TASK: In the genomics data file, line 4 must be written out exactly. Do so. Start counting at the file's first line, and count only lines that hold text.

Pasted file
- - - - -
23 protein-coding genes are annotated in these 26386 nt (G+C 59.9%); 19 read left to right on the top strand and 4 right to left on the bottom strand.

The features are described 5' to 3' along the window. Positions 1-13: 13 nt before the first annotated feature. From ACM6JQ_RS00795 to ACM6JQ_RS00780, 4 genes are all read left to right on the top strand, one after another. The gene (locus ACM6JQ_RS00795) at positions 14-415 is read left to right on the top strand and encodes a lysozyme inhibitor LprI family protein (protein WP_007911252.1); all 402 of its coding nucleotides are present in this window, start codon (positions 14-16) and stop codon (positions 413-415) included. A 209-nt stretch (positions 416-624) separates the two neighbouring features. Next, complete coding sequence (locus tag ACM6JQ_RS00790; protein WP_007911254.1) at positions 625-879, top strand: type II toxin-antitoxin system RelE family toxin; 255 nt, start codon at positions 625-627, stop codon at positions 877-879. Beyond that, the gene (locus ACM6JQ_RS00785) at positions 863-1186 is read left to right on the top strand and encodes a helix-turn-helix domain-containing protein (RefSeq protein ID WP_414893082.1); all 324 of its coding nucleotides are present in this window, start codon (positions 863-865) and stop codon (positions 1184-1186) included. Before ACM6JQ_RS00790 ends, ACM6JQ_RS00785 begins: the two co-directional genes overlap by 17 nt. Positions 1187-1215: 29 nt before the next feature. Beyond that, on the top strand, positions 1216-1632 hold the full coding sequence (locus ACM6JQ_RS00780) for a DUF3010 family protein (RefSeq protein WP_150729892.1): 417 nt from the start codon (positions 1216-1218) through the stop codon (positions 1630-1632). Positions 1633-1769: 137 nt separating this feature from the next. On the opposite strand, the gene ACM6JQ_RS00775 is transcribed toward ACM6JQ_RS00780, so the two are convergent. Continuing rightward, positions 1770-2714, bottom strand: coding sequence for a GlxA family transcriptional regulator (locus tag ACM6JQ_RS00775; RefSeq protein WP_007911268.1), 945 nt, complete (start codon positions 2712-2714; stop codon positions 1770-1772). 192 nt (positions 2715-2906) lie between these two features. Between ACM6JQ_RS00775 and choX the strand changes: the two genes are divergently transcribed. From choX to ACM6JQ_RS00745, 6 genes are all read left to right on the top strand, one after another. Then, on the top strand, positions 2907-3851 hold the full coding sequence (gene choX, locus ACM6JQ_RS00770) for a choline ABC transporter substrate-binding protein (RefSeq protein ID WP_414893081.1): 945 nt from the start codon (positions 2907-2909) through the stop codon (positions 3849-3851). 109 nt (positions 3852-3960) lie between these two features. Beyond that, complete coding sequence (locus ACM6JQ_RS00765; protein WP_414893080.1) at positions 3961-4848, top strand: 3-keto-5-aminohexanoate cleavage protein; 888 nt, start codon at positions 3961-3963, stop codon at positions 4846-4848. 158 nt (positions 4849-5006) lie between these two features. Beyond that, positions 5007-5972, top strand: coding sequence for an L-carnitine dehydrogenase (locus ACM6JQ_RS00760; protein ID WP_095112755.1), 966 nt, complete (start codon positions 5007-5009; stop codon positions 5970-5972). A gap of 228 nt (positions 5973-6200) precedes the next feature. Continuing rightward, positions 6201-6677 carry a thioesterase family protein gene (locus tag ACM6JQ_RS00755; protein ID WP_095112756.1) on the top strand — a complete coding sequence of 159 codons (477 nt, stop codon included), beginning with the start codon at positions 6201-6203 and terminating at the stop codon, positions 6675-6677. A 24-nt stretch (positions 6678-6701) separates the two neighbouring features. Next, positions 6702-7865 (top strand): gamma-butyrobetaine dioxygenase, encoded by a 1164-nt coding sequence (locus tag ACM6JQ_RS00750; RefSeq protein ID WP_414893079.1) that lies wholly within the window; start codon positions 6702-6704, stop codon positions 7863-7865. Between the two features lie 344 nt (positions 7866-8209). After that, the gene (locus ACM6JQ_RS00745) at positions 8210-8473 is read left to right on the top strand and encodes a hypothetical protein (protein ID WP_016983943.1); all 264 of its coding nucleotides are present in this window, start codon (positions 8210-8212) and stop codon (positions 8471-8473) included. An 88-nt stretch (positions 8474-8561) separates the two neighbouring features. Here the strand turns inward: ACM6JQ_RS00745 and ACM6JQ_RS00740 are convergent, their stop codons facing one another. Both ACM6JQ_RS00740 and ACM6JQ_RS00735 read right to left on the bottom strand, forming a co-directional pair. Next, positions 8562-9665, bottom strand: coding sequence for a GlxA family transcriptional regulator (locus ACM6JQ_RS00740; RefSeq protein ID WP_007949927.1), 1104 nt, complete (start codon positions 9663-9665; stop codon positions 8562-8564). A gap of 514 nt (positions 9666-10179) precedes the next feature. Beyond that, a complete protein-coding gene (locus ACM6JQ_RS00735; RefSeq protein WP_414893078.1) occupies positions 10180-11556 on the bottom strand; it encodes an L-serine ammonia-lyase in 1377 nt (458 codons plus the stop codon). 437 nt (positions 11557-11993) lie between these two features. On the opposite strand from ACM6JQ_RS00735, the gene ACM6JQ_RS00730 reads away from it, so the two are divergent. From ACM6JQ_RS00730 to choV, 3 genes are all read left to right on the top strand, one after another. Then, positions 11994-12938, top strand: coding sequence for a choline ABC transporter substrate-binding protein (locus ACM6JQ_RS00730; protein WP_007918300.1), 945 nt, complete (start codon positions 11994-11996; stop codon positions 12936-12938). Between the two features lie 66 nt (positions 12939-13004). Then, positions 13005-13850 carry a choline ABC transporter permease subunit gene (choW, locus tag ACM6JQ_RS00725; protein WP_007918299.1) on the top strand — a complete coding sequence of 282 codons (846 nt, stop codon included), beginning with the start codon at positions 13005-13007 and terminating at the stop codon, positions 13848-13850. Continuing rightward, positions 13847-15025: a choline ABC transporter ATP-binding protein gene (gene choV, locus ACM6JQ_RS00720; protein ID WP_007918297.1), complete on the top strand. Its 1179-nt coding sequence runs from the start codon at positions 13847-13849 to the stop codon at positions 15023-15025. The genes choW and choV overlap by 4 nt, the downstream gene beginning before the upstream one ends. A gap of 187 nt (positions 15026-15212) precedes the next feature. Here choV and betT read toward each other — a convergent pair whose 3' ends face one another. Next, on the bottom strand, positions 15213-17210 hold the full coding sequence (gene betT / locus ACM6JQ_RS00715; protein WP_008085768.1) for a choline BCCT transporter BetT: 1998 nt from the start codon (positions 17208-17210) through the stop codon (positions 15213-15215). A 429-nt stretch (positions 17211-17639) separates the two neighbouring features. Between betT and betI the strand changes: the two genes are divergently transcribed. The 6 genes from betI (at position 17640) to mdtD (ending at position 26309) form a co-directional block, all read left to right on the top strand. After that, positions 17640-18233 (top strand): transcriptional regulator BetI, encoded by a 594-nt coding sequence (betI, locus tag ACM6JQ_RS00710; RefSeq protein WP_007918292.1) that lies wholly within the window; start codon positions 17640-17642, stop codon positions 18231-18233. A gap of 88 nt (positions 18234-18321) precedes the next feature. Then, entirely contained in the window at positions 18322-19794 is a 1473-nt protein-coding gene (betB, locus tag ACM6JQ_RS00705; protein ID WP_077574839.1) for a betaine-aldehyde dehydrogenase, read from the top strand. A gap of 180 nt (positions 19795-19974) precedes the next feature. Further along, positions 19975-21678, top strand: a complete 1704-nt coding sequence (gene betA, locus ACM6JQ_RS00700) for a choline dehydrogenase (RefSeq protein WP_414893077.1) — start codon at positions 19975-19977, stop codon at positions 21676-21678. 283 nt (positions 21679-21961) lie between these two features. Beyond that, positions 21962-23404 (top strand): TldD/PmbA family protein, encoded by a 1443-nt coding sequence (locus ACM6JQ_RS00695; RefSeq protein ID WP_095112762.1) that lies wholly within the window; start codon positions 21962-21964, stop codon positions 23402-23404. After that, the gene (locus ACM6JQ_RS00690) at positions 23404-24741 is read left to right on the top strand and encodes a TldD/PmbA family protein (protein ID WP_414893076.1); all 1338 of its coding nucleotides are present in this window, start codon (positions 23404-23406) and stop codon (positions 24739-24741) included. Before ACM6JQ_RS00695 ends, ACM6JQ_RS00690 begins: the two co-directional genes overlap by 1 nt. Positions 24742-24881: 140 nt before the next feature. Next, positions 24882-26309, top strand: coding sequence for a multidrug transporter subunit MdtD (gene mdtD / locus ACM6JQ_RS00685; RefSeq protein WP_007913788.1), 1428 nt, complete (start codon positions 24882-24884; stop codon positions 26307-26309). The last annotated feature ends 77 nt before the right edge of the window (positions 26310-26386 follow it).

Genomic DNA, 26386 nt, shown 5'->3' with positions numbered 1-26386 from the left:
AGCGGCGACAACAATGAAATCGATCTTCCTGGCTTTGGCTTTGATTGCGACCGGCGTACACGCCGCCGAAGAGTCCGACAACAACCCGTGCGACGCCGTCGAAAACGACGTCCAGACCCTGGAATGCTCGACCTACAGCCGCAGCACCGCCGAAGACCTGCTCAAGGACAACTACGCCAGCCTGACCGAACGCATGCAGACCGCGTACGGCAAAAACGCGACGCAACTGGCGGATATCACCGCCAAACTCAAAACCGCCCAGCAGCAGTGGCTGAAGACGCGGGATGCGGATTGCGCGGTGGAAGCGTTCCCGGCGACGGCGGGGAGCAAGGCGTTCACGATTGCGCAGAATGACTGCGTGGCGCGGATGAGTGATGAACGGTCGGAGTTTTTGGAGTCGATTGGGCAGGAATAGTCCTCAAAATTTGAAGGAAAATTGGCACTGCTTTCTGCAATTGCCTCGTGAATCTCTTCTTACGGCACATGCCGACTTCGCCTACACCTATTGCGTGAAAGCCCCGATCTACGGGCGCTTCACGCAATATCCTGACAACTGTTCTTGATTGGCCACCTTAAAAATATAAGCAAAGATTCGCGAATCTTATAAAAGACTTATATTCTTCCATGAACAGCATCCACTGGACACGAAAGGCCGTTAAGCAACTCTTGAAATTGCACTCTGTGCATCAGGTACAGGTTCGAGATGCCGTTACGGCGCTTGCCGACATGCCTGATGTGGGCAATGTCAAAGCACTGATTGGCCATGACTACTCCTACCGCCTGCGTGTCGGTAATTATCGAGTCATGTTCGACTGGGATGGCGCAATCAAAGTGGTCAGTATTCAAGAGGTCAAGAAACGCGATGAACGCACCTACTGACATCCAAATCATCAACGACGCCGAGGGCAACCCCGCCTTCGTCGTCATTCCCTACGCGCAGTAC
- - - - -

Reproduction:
AGCGGCGACAACAATGAAATCGATCTTCCTGGCTTTGGCTTTGATTGCGACCGGCGTACACGCCGCCGAAGAGTCCGACAACAACCCGTGCGACGCCGTCGAAAACGACGTCCAGACCCTGGAATGCTCGACCTACAGCCGCAGCACCGCCGAAGACCTGCTCAAGGACAACTACGCCAGCCTGACCGAACGCATGCAGACCGCGTACGGCAAAAACGCGACGCAACTGGCGGATATCACCGCCAAACTCAAAACCGCCCAGCAGCAGTGGCTGAAGACGCGGGATGCGGATTGCGCGGTGGAAGCGTTCCCGGCGACGGCGGGGAGCAAGGCGTTCACGATTGCGCAGAATGACTGCGTGGCGCGGATGAGTGATGAACGGTCGGAGTTTTTGGAGTCGATTGGGCAGGAATAGTCCTCAAAATTTGAAGGAAAATTGGCACTGCTTTCTGCAATTGCCTCGTGAATCTCTTCTTACGGCACATGCCGACTTCGCCTACACCTATTGCGTGAAAGCCCCGATCTACGGGCGCTTCACGCAATATCCTGACAACTGTTCTTGATTGGCCACCTTAAAAATATAAGCAAAGATTCGCGAATCTTATAAAAGACTTATATTCTTCCATGAACAGCATCCACTGGACACGAAAGGCCGTTAAGCAACTCTTGAAATTGCACTCTGTGCATCAGGTACAGGTTCGAGATGCCGTTACGGCGCTTGCCGACATGCCTGATGTGGGCAATGTCAAAGCACTGATTGGCCATGACTACTCCTACCGCCTGCGTGTCGGTAATTATCGAGTCATGTTCGACTGGGATGGCGCAATCAAAGTGGTCAGTATTCAAGAGGTCAAGAAACGCGATGAACGCACCTACTGACATCCAAATCATCAACGACGCCGAGGGCAACCCCGCCTTCGTCGTCATTCCCTACGCGCAGTAC